Learning about the different ways in which we can see, understand and explain the West will provide you with a better range of tools to form your own understanding and explanation of what we can observe in the world today. For example, considering Western movies will encourage you to think afresh about American violence, civilization, and gender. Analysis of the frontier will develop your understanding of American progress, masculinity, and racism. Thinking about the western environment will prompt you to reassess the relationship between our natural environment and society.

At a theoretical level, this team-taught module will introduce you to the concept of ‘place’ within a framework informed by the multi- and inter-disciplinary approaches of American Studies. In this, it should challenge you to consider the way that History interacts with, for example, Film or Literature, and surprise you by encouraging you to rethink your prior assumptions about the American Experience. You’ll never think about America in the same way again, we promise.

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EL5003 -

Early Modern Cultures (Core,20 Credits)

On this module you will learn to read texts written in the period 1500-1700 historically. Lectures and seminars will encourage you to learn about the early modern period, and to situate texts by authors such as William Shakespeare, Christopher Marlowe, Thomas More, and Philip Sidney. You will learn about poetry, prose, and drama – situating literary genres from the period in relation to themes that include: class, race, sexuality, politics, authority, gender, and ideas of literary production itself. Lectures will trace the afterlives of some of the most influential texts ever written, and will encourage you to read these textual traditions in light of a range of western literary ideologies.

Building upon work completed at Level 4 on early modern authors like Shakespeare and Donne, this module offers students a more comprehensive survey of the early modern period. Encouraging students to read literature historically, Early Modern Cultures fosters key skills in tutor-led and independent reading and research that will complement a range of studies at level 6.

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EL5004 -

Modernism and Modernity (Core,20 Credits)

Through this module you will gain an understanding of the relation between literary modernism and modernity in the early part of the twentieth century. The module provides you with conceptual and historical frameworks for understanding the relation between art and social life. It gives you an opportunity to engage with the ways in which different literary genres prompted modernist experiments in form and with the various debates taking place between literary critics, writers, philosophers and cultural historians in early-twentieth-century Britain and the USA.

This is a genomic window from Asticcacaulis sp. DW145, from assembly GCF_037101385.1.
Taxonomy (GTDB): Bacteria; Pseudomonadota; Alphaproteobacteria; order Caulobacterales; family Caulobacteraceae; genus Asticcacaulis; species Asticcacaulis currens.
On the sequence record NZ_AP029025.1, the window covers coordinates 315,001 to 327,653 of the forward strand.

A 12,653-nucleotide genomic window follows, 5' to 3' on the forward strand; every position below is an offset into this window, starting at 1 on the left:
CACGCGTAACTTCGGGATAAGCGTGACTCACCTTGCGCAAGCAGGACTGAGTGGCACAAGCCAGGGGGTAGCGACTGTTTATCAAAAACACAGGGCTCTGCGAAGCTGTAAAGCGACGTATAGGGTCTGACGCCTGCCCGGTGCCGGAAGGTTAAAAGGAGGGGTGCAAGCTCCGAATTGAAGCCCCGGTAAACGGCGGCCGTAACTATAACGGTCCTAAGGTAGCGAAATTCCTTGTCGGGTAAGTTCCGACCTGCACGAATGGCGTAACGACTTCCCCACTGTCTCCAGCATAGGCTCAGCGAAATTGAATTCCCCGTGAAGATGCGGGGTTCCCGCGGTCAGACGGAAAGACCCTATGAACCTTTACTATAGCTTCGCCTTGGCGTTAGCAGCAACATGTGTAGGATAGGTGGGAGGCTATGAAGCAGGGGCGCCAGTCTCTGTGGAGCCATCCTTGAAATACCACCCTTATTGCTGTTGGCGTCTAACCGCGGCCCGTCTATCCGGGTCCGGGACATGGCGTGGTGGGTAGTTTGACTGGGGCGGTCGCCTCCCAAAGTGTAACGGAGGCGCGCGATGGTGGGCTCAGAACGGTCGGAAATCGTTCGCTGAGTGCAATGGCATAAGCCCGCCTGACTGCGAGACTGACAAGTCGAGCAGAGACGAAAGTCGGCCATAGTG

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EL5006 -

Poetry: Tradition and Experiment (Optional,20 Credits)

In this module you will focus on key moments in the development of poetic theory and practice, from the early modern period to the present day. In this module you will examine poems as sites at which tradition and experiment collide and intertwine. Through the close analysis of a small number of individual poems by ground-breaking poets, you will develop your understanding of the dynamic relationship between poetic form and content. In doing so, you will reflect upon and interrogate the complex ways in which poetic texts engage with, and intervene in, broader cultural debates about nation, class, race, and gender. You will consider how the evolution of poetry and poetics coalesces with questions of aesthetics and ideology.

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EL5010 -

Historical Fiction (Optional,20 Credits)

What is historical fiction? When and why did historical fiction begin to be written? How have later writers of historical fiction built on or surpassed early forms of historical fiction? What did or does historical fiction tell us about the world we live in? This module addresses these questions, with a survey of historical fiction from its origins in the 19th century to its varied forms in the 21st century. You will learn to contextualise each historical novel in relation to the conflicts and strains of the period in which it was made and consumed, while also thinking about the relations between writing, gender, religion, and politics, issues of literary influence, and the function of art in times of crisis, past and present.